For the first time in a while, I am having a quiet weekend and I’m actually kind of glad of it, especially with this constant unbearable weather we keep on having. Treated myself to a bit of retail therapy earlier today, although I am a bit reluctant to buy anything at the moment because it’s sleeting outside and tropical on the high street with stores full of bikini’s, sandals, shorts and maxi dresses. I’m beginning to doubt the existence of global warming, unless we’re going to have a long hot summer until October as compensation.
Today’s blog post stems from an article that I read in ELLE magazine’s April issue “Why Life Begins At 20” by Dr Meg Jay (Author of “The Defining Decade”) which completely dispelled the conception of what being in your twenties is all about and then made me start panicking about my own life. That is until my inner voice of sense told me to calm down and stop being so impatient.
Dr Meg Jay insists that we should ditch that guy, quit our jobs and move cities because “shrug your twenties away all you like, but they really are your defining decade,” and because “you are deciding life right now.” Inspiring to an extent but terrifying more so.
While I agree with Dr Jay that your twenties are your defining decade because for the majority of people, it is when most of your big life events happen- graduation, travelling, first job, moving out, meeting someone, marriage and for some children too but I mean, should there be so much pressure on us to do these things? Especially when in this day and age, most people go to university and then begin a long and arduous battle to get onto the career ladder before they can even think about mortgages, marriage and children.
Dr Jay also states in her article that most people regard their twenties as “an extended adolescence or an emerging adulthood,” and encourages us to “make your twenties count,” I think that your early adulthood is a time for figuring out who you are and what you really want in life and if you have to make a few mistakes or take a few U-turns, then this is surely the time to do it. I’m not saying everyone should live at a 100 miles an hour and just do what you like because you’re young (actions have consequences après-tout) but once you have responsibilities like a mortgage, bills and little ones, you can’t up and leave the country on a whim or go out on a spontaneous night out.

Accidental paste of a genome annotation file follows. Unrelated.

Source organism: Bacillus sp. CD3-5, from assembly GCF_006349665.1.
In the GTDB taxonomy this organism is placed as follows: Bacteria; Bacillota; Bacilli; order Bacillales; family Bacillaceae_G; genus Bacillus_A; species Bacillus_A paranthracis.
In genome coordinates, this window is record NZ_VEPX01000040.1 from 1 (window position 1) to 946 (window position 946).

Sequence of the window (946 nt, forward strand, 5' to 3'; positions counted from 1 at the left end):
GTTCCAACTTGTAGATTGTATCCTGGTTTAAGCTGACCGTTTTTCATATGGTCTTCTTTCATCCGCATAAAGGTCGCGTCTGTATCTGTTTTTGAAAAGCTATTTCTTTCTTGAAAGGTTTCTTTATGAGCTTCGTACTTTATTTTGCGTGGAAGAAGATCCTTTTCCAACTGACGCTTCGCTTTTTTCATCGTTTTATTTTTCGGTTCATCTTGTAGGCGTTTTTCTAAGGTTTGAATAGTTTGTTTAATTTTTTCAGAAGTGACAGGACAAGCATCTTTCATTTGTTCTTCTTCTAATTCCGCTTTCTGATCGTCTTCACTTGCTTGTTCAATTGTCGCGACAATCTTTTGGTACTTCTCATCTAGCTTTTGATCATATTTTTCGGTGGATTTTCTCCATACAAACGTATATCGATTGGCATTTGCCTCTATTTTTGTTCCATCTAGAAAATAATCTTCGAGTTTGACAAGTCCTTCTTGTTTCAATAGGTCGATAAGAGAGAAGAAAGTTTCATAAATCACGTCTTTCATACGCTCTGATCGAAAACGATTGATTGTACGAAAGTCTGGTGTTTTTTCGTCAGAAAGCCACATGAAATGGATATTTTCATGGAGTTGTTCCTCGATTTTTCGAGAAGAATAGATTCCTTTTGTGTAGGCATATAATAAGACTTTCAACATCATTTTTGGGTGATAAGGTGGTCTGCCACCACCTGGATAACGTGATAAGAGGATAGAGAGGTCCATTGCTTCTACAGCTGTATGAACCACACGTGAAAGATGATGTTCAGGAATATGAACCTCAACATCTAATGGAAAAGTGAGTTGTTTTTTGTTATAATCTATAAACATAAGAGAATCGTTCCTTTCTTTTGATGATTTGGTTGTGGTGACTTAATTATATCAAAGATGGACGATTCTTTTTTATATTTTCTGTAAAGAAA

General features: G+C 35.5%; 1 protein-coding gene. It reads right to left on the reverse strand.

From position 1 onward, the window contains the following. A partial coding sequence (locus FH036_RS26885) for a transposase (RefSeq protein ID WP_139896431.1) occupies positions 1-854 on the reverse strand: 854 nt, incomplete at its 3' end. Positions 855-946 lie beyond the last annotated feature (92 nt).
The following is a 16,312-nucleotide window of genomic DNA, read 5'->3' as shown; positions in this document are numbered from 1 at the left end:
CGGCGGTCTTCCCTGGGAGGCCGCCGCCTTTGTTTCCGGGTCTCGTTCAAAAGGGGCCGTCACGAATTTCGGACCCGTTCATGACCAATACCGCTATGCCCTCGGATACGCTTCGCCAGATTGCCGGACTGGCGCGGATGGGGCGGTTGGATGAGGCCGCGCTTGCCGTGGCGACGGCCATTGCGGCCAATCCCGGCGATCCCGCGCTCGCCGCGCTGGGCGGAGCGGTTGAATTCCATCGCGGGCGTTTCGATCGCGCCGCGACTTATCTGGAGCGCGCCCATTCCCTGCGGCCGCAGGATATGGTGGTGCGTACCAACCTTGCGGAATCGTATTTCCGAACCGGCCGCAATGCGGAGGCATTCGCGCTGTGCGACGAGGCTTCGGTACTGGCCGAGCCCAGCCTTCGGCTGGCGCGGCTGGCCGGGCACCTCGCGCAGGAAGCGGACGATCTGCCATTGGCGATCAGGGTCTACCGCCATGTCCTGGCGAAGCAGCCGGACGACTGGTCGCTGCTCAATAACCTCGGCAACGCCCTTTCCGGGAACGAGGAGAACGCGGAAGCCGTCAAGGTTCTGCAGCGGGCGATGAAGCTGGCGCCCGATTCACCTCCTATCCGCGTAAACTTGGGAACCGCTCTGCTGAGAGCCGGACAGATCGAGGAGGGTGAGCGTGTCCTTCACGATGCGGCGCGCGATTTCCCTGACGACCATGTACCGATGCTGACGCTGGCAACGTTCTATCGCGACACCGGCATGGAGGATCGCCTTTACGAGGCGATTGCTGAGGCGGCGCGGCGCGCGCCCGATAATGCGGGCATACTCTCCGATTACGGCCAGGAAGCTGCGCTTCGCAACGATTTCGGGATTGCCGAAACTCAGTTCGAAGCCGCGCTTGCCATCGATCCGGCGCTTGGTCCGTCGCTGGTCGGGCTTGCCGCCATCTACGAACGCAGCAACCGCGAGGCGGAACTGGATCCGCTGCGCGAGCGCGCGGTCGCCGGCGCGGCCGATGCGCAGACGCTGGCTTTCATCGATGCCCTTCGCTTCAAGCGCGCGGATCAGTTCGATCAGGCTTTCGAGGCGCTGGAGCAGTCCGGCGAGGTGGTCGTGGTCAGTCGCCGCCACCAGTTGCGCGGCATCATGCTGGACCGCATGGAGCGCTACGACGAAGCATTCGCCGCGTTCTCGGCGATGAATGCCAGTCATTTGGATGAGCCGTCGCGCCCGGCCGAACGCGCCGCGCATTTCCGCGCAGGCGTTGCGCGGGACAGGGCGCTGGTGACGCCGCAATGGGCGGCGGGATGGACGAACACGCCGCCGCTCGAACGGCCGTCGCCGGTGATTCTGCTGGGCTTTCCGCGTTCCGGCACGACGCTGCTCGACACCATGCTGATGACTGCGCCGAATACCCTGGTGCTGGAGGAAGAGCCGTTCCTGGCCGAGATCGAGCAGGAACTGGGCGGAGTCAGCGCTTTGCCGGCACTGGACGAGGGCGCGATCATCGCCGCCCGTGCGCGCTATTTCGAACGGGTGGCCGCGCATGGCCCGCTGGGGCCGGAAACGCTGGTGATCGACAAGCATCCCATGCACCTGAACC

Again I agree that getting your career sorted is possibly the biggest life event of your twenties but again that isn’t easy for most in the never-ending recession we seem to be stuck in. And once you’re in a job that you love and helps to pay the bills, should we then be putting so much pressure on ourselves to move out and buy/rent a house? While I know that I don’t want to be living with my parents until I’m in thirties (and I’m sure they don’t want that either!) it’s literally impossible to try and get on the property ladder quickly these days unless you want to save every last penny of your income. I admire anyone that is able to do so though. but isn’t your twenties also about having fun and meeting people? Whenever I speak to anyone in the forties and fifties, the most common regrets they always have include not travelling, marrying and settling down too young and not putting more effort into their schooling. On the other hand though, it was the norm thirty or so years ago to be working at the age of 16/17, married by your early twenties and children before the age of 30. At the age of 23, my parents had had a house for 2 years, were married and my Mum was pregnant with me. Things are completely different now though and most people deem 23 as being too young to get married and have children.
The reason why the article put a sense of panic into me was because I constantly have this pressurising battle with myself in my head anyways about whether I should really start saving to move out or do I go travelling for a while because time is of the essence and before you know it, it’ll be too late? Or should I be worried because most of my friends are settling down and I’m feeling like I’m left behind? And then my inner sense kicks in and tells the control-freak in my head to shut up and to just go with the flow and let everything happen when it happens. Que sera, sera as my Mum always says.
So to move on, I think you should do whatever you feel is best for you in your life, whether it turns out to be the right thing or not. There is no right or wrong time for anything and no time restraints or pressure from friends, family and what is portrayed in the media. Whether you’re still figuring out what to do in life, travelling, dating, settling down with the love of your life, saving for a house or moving into your first house or having a baby, it’s your life, make the most of it and you define your twenties however you want to. Besides, turning 30 is just another exciting chapter in your life, not Game Over.